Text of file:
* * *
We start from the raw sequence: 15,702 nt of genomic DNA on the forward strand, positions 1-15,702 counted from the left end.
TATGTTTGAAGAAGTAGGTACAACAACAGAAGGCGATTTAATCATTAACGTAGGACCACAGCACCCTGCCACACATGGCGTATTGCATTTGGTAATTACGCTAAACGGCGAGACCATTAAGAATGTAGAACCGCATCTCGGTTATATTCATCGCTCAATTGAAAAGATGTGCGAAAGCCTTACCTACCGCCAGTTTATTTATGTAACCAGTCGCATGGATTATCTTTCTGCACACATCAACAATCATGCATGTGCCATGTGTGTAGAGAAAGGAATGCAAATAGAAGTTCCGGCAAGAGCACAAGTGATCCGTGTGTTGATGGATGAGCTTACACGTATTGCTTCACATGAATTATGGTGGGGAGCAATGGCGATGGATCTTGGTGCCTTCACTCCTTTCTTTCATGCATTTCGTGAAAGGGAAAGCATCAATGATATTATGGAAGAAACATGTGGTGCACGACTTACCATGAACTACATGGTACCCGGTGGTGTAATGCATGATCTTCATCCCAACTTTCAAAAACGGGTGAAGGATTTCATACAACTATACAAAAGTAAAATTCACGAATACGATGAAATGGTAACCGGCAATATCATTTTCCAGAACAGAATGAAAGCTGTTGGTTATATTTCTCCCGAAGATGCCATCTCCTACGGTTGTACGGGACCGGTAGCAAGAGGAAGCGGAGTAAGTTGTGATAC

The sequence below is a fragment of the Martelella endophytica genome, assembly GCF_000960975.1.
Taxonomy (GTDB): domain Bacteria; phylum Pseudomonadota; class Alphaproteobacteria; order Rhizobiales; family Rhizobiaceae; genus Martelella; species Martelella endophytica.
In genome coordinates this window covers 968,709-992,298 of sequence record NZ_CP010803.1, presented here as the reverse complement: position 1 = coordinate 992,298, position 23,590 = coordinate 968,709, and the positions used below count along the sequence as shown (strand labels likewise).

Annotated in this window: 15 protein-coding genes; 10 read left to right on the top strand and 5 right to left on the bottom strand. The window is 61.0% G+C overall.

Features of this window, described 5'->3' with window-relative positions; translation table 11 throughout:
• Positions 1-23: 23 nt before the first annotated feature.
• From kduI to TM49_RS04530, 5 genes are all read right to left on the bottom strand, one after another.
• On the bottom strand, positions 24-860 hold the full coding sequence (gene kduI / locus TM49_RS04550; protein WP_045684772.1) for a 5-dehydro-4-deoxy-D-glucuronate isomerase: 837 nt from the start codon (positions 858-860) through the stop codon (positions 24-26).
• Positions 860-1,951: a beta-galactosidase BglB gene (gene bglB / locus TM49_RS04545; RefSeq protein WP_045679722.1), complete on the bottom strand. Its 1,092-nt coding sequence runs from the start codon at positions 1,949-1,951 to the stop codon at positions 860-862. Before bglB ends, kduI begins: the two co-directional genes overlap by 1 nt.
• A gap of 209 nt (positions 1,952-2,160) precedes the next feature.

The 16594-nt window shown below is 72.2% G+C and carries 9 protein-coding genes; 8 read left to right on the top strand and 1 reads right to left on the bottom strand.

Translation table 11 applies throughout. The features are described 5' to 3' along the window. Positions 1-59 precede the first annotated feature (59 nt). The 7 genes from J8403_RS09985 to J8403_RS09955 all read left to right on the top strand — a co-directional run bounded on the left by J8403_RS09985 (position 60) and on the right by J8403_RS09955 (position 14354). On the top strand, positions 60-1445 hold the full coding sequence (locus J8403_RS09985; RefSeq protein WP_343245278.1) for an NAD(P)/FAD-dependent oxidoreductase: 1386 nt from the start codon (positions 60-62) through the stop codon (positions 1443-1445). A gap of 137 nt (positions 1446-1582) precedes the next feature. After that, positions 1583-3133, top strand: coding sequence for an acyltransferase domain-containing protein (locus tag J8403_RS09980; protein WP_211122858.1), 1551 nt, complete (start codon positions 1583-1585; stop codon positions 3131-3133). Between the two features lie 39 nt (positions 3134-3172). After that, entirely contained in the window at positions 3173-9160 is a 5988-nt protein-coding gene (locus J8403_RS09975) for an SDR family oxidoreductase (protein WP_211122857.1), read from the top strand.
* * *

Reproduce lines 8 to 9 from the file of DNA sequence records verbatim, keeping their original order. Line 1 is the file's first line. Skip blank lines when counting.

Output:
• Positions 1-23: 23 nt before the first annotated feature.
• From kduI to TM49_RS04530, 5 genes are all read right to left on the bottom strand, one after another.